Verdugo v. Alliantgroup, L.P. (2015) _ Cal.App.4th _, 2015 WL 3407191: The Court of Appeal reversed the trial court’s summary judgment for defendant based upon a forum selection clause. Although a party opposing enforcement of a forum selection clause ordinarily bears the burden to show enforcement would be unreasonable or unfair, the burden is reversed when the underlying claims are based on statutory rights the California Legislature has declared to be unwaivable. In that instance, the party seeking to enforce the forum selection clause has the burden to show enforcement would not diminish unwaivable California statutory rights. Defendant’s speculation that a Texas court would apply California law failed to show that enforcing the Texas forum selection clause and related choice-of-law clause would not diminish plaintiff’s statutory rights under California law. (C.A. 4th, May 28, 2015.)

Centex Homes v. St. Paul Fire and Marine Insurance Company (2015) _ Cal.App.4th _ , 2015 WL 2437957: The Court of Appeal affirmed the trial court’s order sustaining the carrier’s demurrer without leave to amend to two causes of action by plaintiff developer, an additional named insured under the policy, seeking declaratory relief and Cumis counsel under Civil Code section 2860. The trial court properly ruled that the declaratory relief claims were not actual and ripe, and that plaintiff had not alleged facts sufficient to support its claim of a conflict with the carrier. (C.A. 4th, May 22, 2015.)

Real Property
City and County of San Francisco v. PCF Acquisitionco, LLC (2015) _ Cal.App.4th _ , 2015 WL 3378853: The Court of Appeal reversed the trial court’s order denying the eminent domain defendant’s motion for litigation expenses. The City’s final pre-trial settlement offer, made 20 days before trial and contingent on obtaining approvals from three other government entities, was not reasonable under Code of Civil Procedure 1250.410 and did not bar a defendant who rejected it from later recovering its litigation costs. (C.A. 1st, May 26, 2015.)
Honchariw v. County of Stanislaus (2015) _ Cal.App.4th _ , 2015 WL 3504816: The Court of Appeal affirmed the trial court’s order sustaining a demurrer without leave to amend. The inverse condemnation action, filed after a successful writ of mandate proceeding, was barred by the 90-day statute of limitations in Government Code section 66499.37 because the mandate action did not allege that an unconstitutional taking occurred when the county denied the developer’s subdivision application. (C.A. 5th, June 3, 2015.)
Mira Overseas Consulting Ltd. v. Muse Family Enterprises, Ltd. (2015) _ Cal.App.4t _ , 2015 WL 3473386: The Court of Appeal reversed the judgment entered after a bench trial. A judgment granting a fraudulent transfer claim, as well as monetary damages, relates back to the date on which the claimants recorded a lis pendens. (C.A. 2nd, June 2, 2015.)
Shoen v. Zacarias (2015) _ Cal.App.4th _ , 2015 WL 2452527: The Court of Appeal reversed the trial court’s order granting an equitable easement to a trespassing neighbor. While a trial court has the power to issue an equitable easement authorizing a trespasser to continue her trespass in exchange for paying damages if the hardship on the trespasser in ceasing the trespass is “greatly disproportionate” to the hardship on the land owner in losing use of the trespassed-upon portion of her land, a trespasser’s hardship in having to remove portable patio furniture did not qualify for this relief. (C.A.2nd, May 22, 2015.)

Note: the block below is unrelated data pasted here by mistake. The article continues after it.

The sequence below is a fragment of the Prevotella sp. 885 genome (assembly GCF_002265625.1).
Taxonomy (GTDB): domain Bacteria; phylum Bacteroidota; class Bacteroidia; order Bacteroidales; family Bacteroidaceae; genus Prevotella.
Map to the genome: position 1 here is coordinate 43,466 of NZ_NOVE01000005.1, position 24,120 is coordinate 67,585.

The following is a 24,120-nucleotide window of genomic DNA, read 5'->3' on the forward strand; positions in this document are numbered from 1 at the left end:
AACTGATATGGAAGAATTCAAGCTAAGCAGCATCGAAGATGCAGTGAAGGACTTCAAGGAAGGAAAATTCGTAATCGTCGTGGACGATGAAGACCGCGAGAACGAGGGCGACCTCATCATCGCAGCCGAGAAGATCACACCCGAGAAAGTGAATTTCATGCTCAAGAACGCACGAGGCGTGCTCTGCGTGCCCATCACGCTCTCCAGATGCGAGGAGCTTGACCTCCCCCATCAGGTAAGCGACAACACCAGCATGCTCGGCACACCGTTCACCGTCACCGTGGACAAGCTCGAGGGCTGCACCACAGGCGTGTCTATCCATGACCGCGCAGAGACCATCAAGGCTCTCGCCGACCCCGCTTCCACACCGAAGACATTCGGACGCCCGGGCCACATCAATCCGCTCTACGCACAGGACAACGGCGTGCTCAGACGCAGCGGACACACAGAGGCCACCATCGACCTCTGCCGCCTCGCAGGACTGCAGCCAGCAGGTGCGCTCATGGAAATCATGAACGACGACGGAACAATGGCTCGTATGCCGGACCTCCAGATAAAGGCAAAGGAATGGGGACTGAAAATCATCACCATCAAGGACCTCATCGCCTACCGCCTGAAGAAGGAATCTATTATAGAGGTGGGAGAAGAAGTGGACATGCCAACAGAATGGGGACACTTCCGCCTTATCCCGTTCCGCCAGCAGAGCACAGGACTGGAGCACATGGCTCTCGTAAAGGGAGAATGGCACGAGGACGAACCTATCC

Doe v. Superior Court (The First Baptist Church of San Jose) (2015) _ Cal.App.4th _ : The Court of Appeal granted a writ petition and ordered the trial court to reverse its order sustaining a demurrer to two causes of action alleging fraudulent concealment of information from parents about a camp employee’s suspected molestation of their minor daughter at summer camp. The camp not only had a duty to control the actions of its employee, but once the camp learned about the pool incident involving the minor, which was verified by two percipient lifeguard witnesses, the camp’s duty to exercise reasonable care to prevent further harm to the minor included an obligation to disclose the suspected molestation to the parents. (C.A. 6th, May 29, 2015.)

Monty A. Mcintyre

Monty A. McIntyre follows his passions for the law and serving others by serving as a mediator, arbitrator and motion referee to help individuals, businesses and lawyers obtain rapid, reasonable resolution of disputes. He is also the Publisher of McIntyre’s California Civil Law Update and can be reached at 619-990-4312 or

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About the Author: Monty A. McIntyre follows his passions for the law and serving others by serving as a mediator, arbitrator and motion referee to help individuals, businesses and lawyers obtain rapid, reasonable resolution of disputes. He is also the Publisher of McIntyre’s California Civil Law Update and can be reached at 619-990-4312 or